In addition to the aforementioned areas of responsibility, the FSU provides recommendations to the Department of Treasury to ensure cost-effectiveness for contracts for various food items, food service equipment, waste removal, dishwashing, janitorial and laundry chemicals, inmate
shoes, multi-material recycling, pest control, coffee dispensing systems and edible plate waste. The unit is also responsible for the administration of the central laundry at Albert C. Wagner Youth Correctional Facility, and the distribution of USDA foods and surplus equipment on a system-wide basis. Contacts with other state agencies are established and maintained to ascertain if non-food surplus property of value is available to the NJDOC, and to relocate equipment internally that is no longer useful to individual facilities. The FSU in cooperation with AgriIndustries and DEPTCOR, manages a foodcommodities acquisition and distribution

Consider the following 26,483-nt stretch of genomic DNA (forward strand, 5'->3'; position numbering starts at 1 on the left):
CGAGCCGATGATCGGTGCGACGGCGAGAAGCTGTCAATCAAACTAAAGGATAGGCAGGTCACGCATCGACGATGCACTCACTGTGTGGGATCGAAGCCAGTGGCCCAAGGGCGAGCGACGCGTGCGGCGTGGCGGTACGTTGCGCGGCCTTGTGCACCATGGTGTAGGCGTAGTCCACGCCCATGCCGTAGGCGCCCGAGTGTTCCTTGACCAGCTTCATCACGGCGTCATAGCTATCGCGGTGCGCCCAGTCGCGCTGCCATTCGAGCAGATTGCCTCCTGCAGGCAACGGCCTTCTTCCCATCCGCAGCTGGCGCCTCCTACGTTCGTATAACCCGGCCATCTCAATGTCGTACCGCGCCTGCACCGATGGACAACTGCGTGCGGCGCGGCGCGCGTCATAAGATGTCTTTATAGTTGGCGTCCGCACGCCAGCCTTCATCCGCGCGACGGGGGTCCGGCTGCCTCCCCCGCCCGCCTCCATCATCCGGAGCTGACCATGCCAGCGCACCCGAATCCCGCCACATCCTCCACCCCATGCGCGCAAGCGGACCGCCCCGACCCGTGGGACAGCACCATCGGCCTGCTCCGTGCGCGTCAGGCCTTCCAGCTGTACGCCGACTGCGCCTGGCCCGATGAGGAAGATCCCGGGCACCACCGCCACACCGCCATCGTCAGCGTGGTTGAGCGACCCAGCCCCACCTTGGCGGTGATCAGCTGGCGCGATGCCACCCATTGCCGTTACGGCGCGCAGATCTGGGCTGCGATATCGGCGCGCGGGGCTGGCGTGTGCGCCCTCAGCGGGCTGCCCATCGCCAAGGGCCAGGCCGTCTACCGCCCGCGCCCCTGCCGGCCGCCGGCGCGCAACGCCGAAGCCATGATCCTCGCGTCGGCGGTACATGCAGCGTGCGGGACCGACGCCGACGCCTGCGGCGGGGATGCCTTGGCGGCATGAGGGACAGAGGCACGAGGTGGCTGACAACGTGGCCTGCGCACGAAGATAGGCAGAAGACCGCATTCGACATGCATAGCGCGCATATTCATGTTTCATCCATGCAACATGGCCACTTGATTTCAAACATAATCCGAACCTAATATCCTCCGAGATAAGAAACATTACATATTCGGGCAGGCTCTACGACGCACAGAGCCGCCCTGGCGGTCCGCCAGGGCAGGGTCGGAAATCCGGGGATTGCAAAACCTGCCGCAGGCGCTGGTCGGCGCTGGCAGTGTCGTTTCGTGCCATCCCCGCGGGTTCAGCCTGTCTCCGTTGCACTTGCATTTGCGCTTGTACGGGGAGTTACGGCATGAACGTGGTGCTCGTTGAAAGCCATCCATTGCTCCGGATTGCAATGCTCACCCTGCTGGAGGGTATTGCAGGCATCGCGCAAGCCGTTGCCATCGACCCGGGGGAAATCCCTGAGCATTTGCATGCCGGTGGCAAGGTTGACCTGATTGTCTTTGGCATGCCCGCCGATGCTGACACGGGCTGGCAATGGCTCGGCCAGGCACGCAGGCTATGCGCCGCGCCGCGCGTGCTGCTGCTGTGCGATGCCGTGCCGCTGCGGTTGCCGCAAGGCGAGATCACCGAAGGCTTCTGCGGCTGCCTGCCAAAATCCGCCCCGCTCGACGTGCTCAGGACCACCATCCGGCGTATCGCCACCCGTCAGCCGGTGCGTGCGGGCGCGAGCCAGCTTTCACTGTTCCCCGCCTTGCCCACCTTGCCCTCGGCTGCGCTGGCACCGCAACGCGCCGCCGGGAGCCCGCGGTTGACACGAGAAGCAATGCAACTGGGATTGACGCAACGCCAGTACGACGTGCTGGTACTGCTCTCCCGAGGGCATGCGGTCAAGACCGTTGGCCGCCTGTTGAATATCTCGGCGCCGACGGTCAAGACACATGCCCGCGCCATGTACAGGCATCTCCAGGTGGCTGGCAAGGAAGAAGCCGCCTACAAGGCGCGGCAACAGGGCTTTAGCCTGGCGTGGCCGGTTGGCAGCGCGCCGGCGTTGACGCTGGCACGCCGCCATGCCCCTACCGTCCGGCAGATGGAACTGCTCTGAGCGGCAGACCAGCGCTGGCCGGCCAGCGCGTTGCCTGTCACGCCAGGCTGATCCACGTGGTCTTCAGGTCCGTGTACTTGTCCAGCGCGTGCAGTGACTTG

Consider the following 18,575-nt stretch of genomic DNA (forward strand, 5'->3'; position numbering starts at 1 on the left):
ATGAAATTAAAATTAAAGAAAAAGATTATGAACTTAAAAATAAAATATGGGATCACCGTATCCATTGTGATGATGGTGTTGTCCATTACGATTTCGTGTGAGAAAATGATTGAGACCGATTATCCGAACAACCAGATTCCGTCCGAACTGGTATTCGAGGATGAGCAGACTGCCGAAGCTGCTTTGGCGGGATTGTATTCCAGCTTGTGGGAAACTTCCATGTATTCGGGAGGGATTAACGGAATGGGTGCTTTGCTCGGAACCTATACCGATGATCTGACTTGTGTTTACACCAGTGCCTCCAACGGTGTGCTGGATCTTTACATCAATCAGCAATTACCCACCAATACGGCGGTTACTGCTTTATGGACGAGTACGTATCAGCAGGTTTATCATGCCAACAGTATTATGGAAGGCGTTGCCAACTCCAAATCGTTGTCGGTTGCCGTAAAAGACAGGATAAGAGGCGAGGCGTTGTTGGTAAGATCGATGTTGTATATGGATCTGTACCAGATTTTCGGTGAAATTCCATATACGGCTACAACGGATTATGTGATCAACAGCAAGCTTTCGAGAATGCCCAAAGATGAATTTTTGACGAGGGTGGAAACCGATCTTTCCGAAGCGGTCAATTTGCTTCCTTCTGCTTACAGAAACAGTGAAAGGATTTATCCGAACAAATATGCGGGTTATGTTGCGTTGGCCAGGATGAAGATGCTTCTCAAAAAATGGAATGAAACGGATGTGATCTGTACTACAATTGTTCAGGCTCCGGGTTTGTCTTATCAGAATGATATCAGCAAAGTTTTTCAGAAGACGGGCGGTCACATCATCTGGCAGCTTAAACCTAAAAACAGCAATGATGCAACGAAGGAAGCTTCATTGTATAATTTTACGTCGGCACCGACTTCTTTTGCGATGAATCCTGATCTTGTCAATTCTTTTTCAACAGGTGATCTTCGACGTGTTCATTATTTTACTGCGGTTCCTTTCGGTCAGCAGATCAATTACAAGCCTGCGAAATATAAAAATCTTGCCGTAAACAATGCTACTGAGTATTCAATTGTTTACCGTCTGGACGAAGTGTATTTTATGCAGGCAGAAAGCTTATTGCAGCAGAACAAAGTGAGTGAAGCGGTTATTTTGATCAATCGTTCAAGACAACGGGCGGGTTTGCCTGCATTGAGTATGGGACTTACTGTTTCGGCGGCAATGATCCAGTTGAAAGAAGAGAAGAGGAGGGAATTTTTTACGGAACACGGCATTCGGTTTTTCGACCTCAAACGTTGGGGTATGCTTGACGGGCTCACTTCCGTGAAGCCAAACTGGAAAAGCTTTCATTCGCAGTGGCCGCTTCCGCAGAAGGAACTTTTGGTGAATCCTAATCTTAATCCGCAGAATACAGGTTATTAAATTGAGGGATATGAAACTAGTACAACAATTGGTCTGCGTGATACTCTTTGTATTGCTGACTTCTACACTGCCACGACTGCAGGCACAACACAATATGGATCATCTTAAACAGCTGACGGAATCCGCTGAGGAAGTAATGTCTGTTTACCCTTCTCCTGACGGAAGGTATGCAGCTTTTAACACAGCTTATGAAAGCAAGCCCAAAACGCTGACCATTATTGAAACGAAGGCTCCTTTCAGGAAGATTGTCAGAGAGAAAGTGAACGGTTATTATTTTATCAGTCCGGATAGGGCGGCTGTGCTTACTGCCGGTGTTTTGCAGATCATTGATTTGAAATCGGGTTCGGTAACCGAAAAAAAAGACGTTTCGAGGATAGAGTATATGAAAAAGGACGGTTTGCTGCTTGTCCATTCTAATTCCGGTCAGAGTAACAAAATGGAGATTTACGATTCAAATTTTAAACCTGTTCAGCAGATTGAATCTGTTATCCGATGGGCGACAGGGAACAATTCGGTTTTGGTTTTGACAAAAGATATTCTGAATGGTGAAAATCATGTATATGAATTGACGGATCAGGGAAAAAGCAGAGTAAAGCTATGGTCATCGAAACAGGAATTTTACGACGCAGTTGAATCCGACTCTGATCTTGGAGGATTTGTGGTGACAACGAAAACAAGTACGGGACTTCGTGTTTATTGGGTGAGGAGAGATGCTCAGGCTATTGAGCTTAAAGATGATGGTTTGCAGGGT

The Health Services Unit establishes NJDOC procedure regarding the provision of medical, dental, nursing, pharmacy and mental health care services of inmates held in state custody. The unit monitors professional services to insure compliance with applicable rules, regulations and statutes related to inmate healthcare, with a goal of assuring that community standards are maintained.
The unit’s Quality Assurance Section develops formal auditing instruments that allow for the performance of objective audits of all areas of inmate healthcare services. Activities and records are reviewed, and reports are created and made available to appropriate administrative authorities.
In addition, the Health Services Unit serves as a link to other state agencies and appropriate community organizations regarding professional healthcare matters. The unit has been represented in bodies such as the Governor’s AIDS Advisory Council, Hepatitis C Advisory Panel and the New Jersey Mental Health Planning Council. The unit also serves as a link to professional colleagues regarding correctional healthcare matters on a regional and national basis.